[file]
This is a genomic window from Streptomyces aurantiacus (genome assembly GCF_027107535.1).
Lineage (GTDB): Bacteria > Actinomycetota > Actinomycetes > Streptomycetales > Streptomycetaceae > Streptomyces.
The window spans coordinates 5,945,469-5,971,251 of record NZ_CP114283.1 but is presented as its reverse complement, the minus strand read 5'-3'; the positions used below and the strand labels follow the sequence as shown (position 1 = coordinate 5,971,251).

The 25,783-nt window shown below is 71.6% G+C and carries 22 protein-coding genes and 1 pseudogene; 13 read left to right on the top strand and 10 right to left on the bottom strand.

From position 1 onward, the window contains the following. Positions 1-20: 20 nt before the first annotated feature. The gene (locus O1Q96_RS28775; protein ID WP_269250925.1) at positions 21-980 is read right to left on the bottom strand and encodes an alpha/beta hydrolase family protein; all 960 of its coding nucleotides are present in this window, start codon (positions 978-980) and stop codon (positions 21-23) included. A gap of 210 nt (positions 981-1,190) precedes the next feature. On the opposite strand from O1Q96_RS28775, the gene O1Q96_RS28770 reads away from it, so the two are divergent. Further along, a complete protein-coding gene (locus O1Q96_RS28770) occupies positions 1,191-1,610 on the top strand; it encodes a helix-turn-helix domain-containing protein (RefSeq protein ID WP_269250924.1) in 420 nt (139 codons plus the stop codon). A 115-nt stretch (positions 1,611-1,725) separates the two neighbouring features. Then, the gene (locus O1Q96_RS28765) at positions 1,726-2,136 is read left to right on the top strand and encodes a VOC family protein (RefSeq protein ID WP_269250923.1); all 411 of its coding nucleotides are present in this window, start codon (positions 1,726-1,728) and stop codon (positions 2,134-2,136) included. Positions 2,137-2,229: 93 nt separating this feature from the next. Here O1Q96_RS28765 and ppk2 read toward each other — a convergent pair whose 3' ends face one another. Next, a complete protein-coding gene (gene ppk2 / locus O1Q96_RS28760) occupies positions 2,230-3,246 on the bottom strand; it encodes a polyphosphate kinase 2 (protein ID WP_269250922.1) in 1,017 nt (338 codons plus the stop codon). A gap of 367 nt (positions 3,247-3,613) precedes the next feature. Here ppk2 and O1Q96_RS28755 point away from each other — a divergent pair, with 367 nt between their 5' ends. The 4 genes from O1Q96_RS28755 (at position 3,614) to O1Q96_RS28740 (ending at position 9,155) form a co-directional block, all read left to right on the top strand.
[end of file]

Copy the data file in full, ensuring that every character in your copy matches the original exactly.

This is a genomic window from Streptomyces aurantiacus (genome assembly GCF_027107535.1).
Lineage (GTDB): Bacteria > Actinomycetota > Actinomycetes > Streptomycetales > Streptomycetaceae > Streptomyces.
The window spans coordinates 5,945,469-5,971,251 of record NZ_CP114283.1 but is presented as its reverse complement, the minus strand read 5'-3'; the positions used below and the strand labels follow the sequence as shown (position 1 = coordinate 5,971,251).

The 25,783-nt window shown below is 71.6% G+C and carries 22 protein-coding genes and 1 pseudogene; 13 read left to right on the top strand and 10 right to left on the bottom strand.

From position 1 onward, the window contains the following. Positions 1-20: 20 nt before the first annotated feature. The gene (locus O1Q96_RS28775; protein ID WP_269250925.1) at positions 21-980 is read right to left on the bottom strand and encodes an alpha/beta hydrolase family protein; all 960 of its coding nucleotides are present in this window, start codon (positions 978-980) and stop codon (positions 21-23) included. A gap of 210 nt (positions 981-1,190) precedes the next feature. On the opposite strand from O1Q96_RS28775, the gene O1Q96_RS28770 reads away from it, so the two are divergent. Further along, a complete protein-coding gene (locus O1Q96_RS28770) occupies positions 1,191-1,610 on the top strand; it encodes a helix-turn-helix domain-containing protein (RefSeq protein ID WP_269250924.1) in 420 nt (139 codons plus the stop codon). A 115-nt stretch (positions 1,611-1,725) separates the two neighbouring features. Then, the gene (locus O1Q96_RS28765) at positions 1,726-2,136 is read left to right on the top strand and encodes a VOC family protein (RefSeq protein ID WP_269250923.1); all 411 of its coding nucleotides are present in this window, start codon (positions 1,726-1,728) and stop codon (positions 2,134-2,136) included. Positions 2,137-2,229: 93 nt separating this feature from the next. Here O1Q96_RS28765 and ppk2 read toward each other — a convergent pair whose 3' ends face one another. Next, a complete protein-coding gene (gene ppk2 / locus O1Q96_RS28760) occupies positions 2,230-3,246 on the bottom strand; it encodes a polyphosphate kinase 2 (protein ID WP_269250922.1) in 1,017 nt (338 codons plus the stop codon). A gap of 367 nt (positions 3,247-3,613) precedes the next feature. Here ppk2 and O1Q96_RS28755 point away from each other — a divergent pair, with 367 nt between their 5' ends. The 4 genes from O1Q96_RS28755 (at position 3,614) to O1Q96_RS28740 (ending at position 9,155) form a co-directional block, all read left to right on the top strand.